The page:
As always, we must be cautious to interpret mouse data as applicable to human conditions, which are usually (but not always) similar. However, in both cases of major side effects of diabetes, CBD has been shown to attenuate symptoms. Additional evidence is mounting that CBD can arrest the onset of certain types of diabetes completely, although this evidence is less repeatable and should be looked at more as an indication of where future research may possibly lead. Combined with the data that cannabis usage can lower blood pressure, however, it seems very likely that cannabis usage, specifically CBD intake, benefits the average diabetes patient.

Works Cited:

Lola Weiss. Michael Zeira, Shoshana Reich, Shimon Slavin, et al. (2008) Cannabidiol arrests onset of autoimmune diabetes in NOD mice. Neuropharmacology 54 (2008) 244-249.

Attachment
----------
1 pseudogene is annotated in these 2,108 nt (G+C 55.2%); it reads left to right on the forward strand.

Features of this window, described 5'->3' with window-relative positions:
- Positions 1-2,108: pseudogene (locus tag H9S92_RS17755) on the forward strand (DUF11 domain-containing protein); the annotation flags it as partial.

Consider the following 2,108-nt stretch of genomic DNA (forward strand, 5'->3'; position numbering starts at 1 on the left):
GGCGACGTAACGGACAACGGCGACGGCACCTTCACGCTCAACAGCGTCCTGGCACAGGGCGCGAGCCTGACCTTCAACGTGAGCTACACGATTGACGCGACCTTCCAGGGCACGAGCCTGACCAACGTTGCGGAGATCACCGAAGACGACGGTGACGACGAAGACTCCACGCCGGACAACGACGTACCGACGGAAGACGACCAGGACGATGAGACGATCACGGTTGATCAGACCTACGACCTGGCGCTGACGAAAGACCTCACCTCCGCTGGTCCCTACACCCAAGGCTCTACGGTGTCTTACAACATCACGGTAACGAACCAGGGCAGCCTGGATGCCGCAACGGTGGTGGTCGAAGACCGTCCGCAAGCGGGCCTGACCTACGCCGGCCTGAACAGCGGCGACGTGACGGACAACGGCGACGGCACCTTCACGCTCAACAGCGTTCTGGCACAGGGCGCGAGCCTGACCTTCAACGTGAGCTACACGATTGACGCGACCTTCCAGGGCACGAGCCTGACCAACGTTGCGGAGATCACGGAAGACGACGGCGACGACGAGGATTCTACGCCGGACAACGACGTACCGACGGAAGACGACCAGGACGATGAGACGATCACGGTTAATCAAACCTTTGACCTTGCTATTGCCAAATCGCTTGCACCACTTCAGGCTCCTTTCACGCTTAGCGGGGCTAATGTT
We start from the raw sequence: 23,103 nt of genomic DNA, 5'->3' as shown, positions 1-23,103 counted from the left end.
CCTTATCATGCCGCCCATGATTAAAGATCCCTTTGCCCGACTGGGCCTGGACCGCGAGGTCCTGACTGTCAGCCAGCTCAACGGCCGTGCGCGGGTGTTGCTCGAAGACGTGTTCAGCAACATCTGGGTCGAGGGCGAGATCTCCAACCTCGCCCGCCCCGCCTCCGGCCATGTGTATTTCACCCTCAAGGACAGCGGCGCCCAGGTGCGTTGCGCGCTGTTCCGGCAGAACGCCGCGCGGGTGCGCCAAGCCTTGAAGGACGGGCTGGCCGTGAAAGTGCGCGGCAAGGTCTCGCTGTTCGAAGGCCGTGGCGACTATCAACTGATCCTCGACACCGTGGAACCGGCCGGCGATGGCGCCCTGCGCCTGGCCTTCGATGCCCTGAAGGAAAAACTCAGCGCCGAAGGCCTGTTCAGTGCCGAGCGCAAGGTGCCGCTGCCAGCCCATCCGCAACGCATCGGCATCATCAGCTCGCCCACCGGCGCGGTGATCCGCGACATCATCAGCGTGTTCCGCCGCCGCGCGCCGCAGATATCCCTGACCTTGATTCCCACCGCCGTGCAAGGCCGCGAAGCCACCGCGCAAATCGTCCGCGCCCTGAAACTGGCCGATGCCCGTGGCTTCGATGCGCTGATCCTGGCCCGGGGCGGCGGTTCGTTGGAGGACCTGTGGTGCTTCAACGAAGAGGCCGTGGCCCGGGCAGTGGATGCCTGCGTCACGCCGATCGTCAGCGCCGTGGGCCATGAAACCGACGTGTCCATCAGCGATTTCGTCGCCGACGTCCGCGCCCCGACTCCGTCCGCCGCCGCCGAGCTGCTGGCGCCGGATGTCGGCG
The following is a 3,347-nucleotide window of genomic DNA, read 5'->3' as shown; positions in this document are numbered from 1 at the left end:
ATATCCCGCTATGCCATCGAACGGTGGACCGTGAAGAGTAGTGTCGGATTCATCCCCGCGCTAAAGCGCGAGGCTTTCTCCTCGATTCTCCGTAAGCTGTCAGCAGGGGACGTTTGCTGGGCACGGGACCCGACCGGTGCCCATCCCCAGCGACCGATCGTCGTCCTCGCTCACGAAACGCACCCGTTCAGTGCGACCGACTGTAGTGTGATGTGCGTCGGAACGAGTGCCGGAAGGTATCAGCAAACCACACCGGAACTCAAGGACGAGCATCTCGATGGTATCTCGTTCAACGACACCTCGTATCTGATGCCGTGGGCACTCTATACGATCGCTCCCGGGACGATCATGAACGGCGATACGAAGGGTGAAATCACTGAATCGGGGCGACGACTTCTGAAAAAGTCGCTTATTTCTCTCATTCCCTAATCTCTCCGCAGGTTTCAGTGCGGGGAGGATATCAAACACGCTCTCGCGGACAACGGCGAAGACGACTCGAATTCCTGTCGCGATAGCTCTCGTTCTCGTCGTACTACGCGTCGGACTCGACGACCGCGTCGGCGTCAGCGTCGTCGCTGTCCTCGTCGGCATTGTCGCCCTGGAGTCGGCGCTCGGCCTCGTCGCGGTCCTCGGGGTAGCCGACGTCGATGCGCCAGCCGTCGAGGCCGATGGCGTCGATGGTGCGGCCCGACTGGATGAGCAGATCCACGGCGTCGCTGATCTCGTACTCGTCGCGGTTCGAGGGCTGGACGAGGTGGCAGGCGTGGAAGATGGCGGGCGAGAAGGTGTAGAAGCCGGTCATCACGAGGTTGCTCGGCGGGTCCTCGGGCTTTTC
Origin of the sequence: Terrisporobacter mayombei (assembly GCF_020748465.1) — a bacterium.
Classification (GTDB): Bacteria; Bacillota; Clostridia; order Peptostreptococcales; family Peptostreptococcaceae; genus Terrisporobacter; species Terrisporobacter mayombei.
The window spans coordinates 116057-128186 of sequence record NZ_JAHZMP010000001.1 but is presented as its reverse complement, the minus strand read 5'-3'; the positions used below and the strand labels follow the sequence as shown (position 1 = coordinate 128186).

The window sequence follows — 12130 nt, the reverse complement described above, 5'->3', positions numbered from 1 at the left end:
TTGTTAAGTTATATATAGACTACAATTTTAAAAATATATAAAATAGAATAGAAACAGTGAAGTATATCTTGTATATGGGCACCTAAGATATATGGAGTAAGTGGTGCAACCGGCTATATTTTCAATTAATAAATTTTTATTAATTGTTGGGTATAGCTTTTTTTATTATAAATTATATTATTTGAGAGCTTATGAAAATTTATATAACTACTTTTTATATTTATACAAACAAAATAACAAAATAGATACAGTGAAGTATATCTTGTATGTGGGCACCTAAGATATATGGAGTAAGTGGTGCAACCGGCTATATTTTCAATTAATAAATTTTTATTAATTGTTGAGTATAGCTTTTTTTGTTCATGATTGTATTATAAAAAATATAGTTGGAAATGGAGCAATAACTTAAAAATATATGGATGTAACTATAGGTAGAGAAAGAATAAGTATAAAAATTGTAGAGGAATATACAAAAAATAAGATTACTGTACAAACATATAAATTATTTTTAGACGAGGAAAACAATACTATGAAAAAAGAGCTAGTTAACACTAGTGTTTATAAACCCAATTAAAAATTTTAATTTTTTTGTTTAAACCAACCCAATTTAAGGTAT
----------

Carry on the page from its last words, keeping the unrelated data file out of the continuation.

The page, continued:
Azza B. El-Remessy, Mohamed Al-Shabrawey, Yousuf Khalifa, et. al. (2006) Neuroprotective and Blood-Retinal Barrier-Preserving Effects of Cannabidiol in Experimental Diabetes. American Journal of Pathology 168. DOI: 10.2353/ajpath.2006.050500

Mohanraj Rajesh, Partha Mukhopadhyay, Sandor Batkai, Vivek Patel, Keita Saito, et. al. (2010) Cannabidiol Attenuates Cardiac Dysfunction, Oxidative Stress, Fibrosis, and Inflammatory and Cell Death Signalling Pathways in Diabetic Cardiomyopathy. Journal of the American College of Cardiology 56. DOI: 10.1016/j.jacc.2010.07.033